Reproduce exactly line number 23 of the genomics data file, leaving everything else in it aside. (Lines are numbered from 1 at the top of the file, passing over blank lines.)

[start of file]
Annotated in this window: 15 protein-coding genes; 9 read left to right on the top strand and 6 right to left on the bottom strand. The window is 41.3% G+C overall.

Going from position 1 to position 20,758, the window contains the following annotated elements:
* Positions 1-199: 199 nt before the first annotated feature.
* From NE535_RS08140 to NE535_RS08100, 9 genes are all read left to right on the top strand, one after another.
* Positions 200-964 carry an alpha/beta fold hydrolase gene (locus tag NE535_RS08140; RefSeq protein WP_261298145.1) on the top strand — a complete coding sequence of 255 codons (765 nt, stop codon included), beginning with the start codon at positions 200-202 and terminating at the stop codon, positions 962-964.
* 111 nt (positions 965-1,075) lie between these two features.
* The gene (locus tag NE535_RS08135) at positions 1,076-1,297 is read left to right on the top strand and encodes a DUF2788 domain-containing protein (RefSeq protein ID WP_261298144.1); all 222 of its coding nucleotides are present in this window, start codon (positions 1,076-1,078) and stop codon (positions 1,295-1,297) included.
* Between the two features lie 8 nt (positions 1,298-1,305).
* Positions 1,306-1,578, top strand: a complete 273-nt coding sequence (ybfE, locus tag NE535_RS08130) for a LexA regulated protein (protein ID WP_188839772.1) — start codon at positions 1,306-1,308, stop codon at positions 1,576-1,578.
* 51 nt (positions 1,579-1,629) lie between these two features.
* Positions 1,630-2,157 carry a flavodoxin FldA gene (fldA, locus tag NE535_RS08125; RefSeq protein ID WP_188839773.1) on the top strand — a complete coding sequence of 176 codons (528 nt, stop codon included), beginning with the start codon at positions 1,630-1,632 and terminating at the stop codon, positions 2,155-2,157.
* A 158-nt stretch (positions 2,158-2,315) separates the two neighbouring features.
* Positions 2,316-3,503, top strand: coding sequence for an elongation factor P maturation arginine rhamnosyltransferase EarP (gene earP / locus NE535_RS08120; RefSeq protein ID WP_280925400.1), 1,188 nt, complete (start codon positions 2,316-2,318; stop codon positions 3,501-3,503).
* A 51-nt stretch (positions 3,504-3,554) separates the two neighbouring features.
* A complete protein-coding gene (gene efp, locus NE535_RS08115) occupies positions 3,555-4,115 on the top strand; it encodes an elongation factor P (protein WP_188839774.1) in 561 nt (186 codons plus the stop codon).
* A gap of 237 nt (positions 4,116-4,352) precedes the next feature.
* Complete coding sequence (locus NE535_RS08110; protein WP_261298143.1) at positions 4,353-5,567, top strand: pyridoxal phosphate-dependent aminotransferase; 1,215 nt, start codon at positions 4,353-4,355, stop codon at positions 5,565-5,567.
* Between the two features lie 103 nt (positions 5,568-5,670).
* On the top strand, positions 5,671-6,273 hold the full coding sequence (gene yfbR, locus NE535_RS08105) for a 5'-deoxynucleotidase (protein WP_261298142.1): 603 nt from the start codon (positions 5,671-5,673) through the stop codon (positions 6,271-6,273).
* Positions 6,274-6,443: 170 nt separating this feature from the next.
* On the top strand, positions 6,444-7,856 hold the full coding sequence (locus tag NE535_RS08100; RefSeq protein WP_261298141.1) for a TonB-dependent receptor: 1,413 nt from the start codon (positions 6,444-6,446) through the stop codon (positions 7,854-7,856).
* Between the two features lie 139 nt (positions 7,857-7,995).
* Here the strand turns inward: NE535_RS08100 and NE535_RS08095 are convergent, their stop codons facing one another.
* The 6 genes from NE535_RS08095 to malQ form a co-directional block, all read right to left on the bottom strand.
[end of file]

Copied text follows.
* Here the strand turns inward: NE535_RS08100 and NE535_RS08095 are convergent, their stop codons facing one another.